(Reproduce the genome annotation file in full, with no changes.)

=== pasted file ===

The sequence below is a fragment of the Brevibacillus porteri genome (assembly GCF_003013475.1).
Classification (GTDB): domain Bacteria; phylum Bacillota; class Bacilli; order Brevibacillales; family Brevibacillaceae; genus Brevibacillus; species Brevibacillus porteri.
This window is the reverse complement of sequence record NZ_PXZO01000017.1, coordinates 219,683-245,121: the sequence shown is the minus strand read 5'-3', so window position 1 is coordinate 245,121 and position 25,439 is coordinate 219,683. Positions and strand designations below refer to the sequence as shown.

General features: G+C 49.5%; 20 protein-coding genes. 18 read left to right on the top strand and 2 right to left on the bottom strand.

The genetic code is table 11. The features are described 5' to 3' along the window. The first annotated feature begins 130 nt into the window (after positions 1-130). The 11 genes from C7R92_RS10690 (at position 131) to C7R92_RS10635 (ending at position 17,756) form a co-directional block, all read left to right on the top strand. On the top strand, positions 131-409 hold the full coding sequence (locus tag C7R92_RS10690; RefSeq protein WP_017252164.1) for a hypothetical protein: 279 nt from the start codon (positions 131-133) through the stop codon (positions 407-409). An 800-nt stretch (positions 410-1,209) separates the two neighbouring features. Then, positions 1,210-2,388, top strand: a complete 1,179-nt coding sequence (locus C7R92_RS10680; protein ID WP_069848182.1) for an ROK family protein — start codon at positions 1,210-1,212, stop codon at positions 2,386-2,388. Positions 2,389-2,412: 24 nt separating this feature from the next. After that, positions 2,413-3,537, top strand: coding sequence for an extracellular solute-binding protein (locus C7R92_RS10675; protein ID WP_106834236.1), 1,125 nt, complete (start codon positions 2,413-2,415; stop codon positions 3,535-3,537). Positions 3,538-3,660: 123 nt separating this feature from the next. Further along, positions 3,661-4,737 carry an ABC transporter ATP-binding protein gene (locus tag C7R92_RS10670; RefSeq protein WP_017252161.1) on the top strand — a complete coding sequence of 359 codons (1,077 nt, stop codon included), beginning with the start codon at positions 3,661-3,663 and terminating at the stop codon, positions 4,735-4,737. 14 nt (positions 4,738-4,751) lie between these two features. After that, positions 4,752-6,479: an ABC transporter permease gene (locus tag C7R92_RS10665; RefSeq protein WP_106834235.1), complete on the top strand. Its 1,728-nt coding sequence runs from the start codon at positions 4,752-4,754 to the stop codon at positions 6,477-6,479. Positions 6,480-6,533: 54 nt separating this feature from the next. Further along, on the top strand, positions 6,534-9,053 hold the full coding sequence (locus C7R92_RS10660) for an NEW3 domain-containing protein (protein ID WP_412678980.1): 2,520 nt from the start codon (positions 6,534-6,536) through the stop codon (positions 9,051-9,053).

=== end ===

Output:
The sequence below is a fragment of the Brevibacillus porteri genome (assembly GCF_003013475.1).
Classification (GTDB): domain Bacteria; phylum Bacillota; class Bacilli; order Brevibacillales; family Brevibacillaceae; genus Brevibacillus; species Brevibacillus porteri.
This window is the reverse complement of sequence record NZ_PXZO01000017.1, coordinates 219,683-245,121: the sequence shown is the minus strand read 5'-3', so window position 1 is coordinate 245,121 and position 25,439 is coordinate 219,683. Positions and strand designations below refer to the sequence as shown.

General features: G+C 49.5%; 20 protein-coding genes. 18 read left to right on the top strand and 2 right to left on the bottom strand.

The genetic code is table 11. The features are described 5' to 3' along the window. The first annotated feature begins 130 nt into the window (after positions 1-130). The 11 genes from C7R92_RS10690 (at position 131) to C7R92_RS10635 (ending at position 17,756) form a co-directional block, all read left to right on the top strand. On the top strand, positions 131-409 hold the full coding sequence (locus tag C7R92_RS10690; RefSeq protein WP_017252164.1) for a hypothetical protein: 279 nt from the start codon (positions 131-133) through the stop codon (positions 407-409). An 800-nt stretch (positions 410-1,209) separates the two neighbouring features. Then, positions 1,210-2,388, top strand: a complete 1,179-nt coding sequence (locus C7R92_RS10680; protein ID WP_069848182.1) for an ROK family protein — start codon at positions 1,210-1,212, stop codon at positions 2,386-2,388. Positions 2,389-2,412: 24 nt separating this feature from the next. After that, positions 2,413-3,537, top strand: coding sequence for an extracellular solute-binding protein (locus C7R92_RS10675; protein ID WP_106834236.1), 1,125 nt, complete (start codon positions 2,413-2,415; stop codon positions 3,535-3,537). Positions 3,538-3,660: 123 nt separating this feature from the next. Further along, positions 3,661-4,737 carry an ABC transporter ATP-binding protein gene (locus tag C7R92_RS10670; RefSeq protein WP_017252161.1) on the top strand — a complete coding sequence of 359 codons (1,077 nt, stop codon included), beginning with the start codon at positions 3,661-3,663 and terminating at the stop codon, positions 4,735-4,737. 14 nt (positions 4,738-4,751) lie between these two features. After that, positions 4,752-6,479: an ABC transporter permease gene (locus tag C7R92_RS10665; RefSeq protein WP_106834235.1), complete on the top strand. Its 1,728-nt coding sequence runs from the start codon at positions 4,752-4,754 to the stop codon at positions 6,477-6,479. Positions 6,480-6,533: 54 nt separating this feature from the next. Further along, on the top strand, positions 6,534-9,053 hold the full coding sequence (locus C7R92_RS10660) for an NEW3 domain-containing protein (protein ID WP_412678980.1): 2,520 nt from the start codon (positions 6,534-6,536) through the stop codon (positions 9,051-9,053).